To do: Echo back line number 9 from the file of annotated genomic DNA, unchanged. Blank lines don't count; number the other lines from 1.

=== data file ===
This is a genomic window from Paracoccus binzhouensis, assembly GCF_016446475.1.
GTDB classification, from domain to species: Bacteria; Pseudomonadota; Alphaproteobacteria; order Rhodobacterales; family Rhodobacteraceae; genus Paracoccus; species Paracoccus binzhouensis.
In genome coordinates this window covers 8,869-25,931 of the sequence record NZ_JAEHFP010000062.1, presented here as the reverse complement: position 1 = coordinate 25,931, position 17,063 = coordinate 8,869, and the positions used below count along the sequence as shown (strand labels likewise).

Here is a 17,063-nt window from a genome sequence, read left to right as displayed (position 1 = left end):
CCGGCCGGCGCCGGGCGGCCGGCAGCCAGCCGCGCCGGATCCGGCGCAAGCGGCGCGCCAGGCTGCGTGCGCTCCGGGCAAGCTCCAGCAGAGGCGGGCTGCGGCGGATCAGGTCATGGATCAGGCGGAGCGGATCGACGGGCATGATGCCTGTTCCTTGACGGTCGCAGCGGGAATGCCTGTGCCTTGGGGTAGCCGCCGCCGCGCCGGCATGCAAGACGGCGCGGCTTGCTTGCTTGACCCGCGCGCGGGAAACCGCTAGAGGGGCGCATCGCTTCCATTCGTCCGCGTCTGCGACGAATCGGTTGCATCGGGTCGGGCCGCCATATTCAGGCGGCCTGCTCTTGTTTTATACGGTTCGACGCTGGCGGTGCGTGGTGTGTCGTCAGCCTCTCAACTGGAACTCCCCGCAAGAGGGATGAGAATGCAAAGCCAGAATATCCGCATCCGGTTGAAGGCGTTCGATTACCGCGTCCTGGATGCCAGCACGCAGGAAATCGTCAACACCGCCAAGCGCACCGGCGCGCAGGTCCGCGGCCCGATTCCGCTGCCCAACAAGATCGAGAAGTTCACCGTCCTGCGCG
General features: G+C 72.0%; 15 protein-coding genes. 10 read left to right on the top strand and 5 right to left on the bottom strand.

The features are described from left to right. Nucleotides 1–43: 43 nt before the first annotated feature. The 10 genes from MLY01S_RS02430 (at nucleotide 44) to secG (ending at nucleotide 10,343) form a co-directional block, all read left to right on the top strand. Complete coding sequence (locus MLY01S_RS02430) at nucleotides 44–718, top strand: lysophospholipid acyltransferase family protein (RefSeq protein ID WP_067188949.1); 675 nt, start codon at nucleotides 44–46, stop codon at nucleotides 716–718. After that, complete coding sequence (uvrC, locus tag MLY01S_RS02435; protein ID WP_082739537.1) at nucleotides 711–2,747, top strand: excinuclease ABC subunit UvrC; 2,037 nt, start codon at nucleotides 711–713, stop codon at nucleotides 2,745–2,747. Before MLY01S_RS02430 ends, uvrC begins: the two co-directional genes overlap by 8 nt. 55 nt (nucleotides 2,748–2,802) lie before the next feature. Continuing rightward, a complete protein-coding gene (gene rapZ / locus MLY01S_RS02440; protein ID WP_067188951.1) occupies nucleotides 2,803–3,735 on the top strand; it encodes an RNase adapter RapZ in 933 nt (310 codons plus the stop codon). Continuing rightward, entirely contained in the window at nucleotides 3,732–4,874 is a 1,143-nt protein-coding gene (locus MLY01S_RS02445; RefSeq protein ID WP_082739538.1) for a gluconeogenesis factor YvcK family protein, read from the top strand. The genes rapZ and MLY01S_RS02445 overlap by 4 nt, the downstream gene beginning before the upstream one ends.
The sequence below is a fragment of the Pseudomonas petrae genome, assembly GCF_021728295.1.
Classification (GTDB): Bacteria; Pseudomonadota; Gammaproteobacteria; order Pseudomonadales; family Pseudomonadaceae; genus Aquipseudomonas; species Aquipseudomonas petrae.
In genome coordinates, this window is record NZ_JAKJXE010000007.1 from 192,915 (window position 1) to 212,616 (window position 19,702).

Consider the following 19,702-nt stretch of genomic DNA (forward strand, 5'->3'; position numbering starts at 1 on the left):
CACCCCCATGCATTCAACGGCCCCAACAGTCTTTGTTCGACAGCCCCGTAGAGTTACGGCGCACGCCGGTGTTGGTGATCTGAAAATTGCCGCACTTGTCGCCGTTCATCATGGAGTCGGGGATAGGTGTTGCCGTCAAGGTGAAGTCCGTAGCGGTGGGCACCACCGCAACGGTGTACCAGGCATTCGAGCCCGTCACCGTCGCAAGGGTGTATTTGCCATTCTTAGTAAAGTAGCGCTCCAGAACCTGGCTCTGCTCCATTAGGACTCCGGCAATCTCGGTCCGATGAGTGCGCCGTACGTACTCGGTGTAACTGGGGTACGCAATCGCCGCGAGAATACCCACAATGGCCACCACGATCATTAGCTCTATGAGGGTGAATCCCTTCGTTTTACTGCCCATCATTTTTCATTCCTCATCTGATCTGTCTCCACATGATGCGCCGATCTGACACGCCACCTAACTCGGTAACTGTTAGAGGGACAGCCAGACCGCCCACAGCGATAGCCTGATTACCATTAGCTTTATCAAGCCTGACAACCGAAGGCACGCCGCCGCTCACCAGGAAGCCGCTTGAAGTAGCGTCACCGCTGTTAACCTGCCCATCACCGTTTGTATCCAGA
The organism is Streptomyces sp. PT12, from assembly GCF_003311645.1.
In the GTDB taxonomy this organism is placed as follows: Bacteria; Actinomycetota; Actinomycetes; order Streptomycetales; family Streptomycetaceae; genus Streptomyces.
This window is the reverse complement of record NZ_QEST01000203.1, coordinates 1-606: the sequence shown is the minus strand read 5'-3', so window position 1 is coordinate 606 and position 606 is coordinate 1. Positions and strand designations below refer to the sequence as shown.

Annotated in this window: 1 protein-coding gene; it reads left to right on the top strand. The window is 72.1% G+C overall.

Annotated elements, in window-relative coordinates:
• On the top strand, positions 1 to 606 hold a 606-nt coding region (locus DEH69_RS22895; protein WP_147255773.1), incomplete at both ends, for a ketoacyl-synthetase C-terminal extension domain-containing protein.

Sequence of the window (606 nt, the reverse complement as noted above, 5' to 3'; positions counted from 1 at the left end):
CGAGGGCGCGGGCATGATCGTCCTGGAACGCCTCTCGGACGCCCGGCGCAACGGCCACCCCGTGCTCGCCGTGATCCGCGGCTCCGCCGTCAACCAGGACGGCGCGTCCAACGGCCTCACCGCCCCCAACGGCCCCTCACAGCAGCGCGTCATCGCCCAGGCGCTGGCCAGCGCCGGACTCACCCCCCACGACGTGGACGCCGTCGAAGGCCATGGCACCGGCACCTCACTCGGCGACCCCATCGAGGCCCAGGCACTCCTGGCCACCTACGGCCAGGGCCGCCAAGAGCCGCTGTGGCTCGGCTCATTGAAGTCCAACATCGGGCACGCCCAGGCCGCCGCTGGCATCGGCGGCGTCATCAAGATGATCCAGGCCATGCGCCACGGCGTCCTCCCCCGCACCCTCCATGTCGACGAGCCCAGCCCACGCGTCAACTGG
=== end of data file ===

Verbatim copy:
Classification (GTDB): Bacteria; Pseudomonadota; Gammaproteobacteria; order Pseudomonadales; family Pseudomonadaceae; genus Aquipseudomonas; species Aquipseudomonas petrae.